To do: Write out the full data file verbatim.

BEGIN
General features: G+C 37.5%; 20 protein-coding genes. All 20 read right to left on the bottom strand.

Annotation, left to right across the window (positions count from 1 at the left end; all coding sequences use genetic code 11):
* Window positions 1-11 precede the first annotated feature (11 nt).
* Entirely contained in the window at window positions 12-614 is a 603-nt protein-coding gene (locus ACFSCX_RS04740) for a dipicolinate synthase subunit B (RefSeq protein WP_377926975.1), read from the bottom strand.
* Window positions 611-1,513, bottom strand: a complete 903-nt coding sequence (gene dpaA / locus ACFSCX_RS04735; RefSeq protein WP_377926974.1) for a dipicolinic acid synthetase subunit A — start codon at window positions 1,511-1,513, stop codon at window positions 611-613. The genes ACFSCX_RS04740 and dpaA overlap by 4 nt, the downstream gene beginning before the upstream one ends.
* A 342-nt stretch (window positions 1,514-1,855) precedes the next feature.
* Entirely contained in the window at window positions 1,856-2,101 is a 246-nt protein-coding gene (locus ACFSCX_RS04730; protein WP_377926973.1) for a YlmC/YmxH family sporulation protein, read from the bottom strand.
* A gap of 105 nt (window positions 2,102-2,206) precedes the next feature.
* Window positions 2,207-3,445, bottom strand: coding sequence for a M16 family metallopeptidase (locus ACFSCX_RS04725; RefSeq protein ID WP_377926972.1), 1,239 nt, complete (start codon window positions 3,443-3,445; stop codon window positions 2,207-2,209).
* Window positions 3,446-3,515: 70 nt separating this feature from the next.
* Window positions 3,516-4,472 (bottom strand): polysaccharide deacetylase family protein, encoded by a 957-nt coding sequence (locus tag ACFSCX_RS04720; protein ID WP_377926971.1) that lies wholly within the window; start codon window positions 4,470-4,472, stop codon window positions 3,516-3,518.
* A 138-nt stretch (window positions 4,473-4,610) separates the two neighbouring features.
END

General features: G+C 37.5%; 20 protein-coding genes. All 20 read right to left on the bottom strand.

Annotation, left to right across the window (positions count from 1 at the left end; all coding sequences use genetic code 11):
* Window positions 1-11 precede the first annotated feature (11 nt).
* Entirely contained in the window at window positions 12-614 is a 603-nt protein-coding gene (locus ACFSCX_RS04740) for a dipicolinate synthase subunit B (RefSeq protein WP_377926975.1), read from the bottom strand.
* Window positions 611-1,513, bottom strand: a complete 903-nt coding sequence (gene dpaA / locus ACFSCX_RS04735; RefSeq protein WP_377926974.1) for a dipicolinic acid synthetase subunit A — start codon at window positions 1,511-1,513, stop codon at window positions 611-613. The genes ACFSCX_RS04740 and dpaA overlap by 4 nt, the downstream gene beginning before the upstream one ends.
* A 342-nt stretch (window positions 1,514-1,855) precedes the next feature.
* Entirely contained in the window at window positions 1,856-2,101 is a 246-nt protein-coding gene (locus ACFSCX_RS04730; protein WP_377926973.1) for a YlmC/YmxH family sporulation protein, read from the bottom strand.
* A gap of 105 nt (window positions 2,102-2,206) precedes the next feature.
* Window positions 2,207-3,445, bottom strand: coding sequence for a M16 family metallopeptidase (locus ACFSCX_RS04725; RefSeq protein ID WP_377926972.1), 1,239 nt, complete (start codon window positions 3,443-3,445; stop codon window positions 2,207-2,209).
* Window positions 3,446-3,515: 70 nt separating this feature from the next.
* Window positions 3,516-4,472 (bottom strand): polysaccharide deacetylase family protein, encoded by a 957-nt coding sequence (locus tag ACFSCX_RS04720; protein ID WP_377926971.1) that lies wholly within the window; start codon window positions 4,470-4,472, stop codon window positions 3,516-3,518.
* A 138-nt stretch (window positions 4,473-4,610) separates the two neighbouring features.